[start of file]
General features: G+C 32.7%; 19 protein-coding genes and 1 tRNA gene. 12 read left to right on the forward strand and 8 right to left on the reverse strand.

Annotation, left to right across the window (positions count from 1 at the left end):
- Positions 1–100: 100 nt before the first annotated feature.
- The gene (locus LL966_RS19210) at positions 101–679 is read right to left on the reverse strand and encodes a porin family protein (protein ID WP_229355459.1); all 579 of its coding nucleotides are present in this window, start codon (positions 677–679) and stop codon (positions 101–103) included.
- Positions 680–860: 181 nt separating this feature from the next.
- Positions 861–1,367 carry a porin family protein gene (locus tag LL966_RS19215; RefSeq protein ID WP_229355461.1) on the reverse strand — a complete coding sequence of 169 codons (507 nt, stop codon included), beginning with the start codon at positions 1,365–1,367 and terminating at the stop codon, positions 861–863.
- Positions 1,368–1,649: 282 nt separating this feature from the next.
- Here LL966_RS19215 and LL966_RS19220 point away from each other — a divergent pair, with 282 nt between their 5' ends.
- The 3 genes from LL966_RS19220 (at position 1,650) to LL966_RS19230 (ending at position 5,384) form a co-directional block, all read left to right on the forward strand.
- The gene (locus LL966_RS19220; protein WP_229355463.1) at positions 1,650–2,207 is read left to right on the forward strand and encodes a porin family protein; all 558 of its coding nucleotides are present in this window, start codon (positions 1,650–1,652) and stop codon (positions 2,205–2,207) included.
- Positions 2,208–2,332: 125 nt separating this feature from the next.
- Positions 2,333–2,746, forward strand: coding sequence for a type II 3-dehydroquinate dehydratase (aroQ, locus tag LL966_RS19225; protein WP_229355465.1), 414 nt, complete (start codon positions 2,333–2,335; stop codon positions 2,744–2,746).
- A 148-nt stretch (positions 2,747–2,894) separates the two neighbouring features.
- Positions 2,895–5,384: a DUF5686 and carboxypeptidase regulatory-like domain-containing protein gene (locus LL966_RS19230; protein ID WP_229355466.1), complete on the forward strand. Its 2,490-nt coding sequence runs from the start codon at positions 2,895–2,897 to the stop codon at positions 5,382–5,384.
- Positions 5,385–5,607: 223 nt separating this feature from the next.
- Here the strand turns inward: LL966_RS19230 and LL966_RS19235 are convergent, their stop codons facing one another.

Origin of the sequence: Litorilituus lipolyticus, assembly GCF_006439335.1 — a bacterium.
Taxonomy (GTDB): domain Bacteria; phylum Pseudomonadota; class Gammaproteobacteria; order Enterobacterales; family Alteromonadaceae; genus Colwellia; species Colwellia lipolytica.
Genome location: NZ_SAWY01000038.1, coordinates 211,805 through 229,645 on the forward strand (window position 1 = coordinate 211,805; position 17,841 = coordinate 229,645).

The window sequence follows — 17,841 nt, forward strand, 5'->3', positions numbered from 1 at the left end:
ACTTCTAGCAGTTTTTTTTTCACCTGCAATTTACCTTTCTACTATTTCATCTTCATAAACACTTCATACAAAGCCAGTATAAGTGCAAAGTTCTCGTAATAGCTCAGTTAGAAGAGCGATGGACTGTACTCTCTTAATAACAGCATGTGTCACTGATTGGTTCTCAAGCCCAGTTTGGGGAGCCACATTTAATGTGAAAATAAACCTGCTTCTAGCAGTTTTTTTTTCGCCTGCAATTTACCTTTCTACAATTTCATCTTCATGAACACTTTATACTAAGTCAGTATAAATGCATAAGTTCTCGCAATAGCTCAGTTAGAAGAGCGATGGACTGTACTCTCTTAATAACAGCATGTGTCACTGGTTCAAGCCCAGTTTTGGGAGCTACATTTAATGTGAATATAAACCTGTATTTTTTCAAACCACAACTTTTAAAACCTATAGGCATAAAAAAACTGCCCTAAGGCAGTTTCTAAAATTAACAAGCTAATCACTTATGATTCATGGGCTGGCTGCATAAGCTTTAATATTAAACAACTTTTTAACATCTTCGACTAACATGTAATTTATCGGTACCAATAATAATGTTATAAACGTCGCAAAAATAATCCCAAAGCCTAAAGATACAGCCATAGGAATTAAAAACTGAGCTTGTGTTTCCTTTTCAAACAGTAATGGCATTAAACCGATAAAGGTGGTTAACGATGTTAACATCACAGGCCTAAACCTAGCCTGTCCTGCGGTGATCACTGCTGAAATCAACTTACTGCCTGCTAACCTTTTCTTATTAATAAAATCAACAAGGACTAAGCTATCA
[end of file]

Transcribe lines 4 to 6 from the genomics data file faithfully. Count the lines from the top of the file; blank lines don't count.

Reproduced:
- The gene (locus LL966_RS19210) at positions 101–679 is read right to left on the reverse strand and encodes a porin family protein (protein ID WP_229355459.1); all 579 of its coding nucleotides are present in this window, start codon (positions 677–679) and stop codon (positions 101–103) included.
- Positions 680–860: 181 nt separating this feature from the next.
- Positions 861–1,367 carry a porin family protein gene (locus tag LL966_RS19215; RefSeq protein ID WP_229355461.1) on the reverse strand — a complete coding sequence of 169 codons (507 nt, stop codon included), beginning with the start codon at positions 1,365–1,367 and terminating at the stop codon, positions 861–863.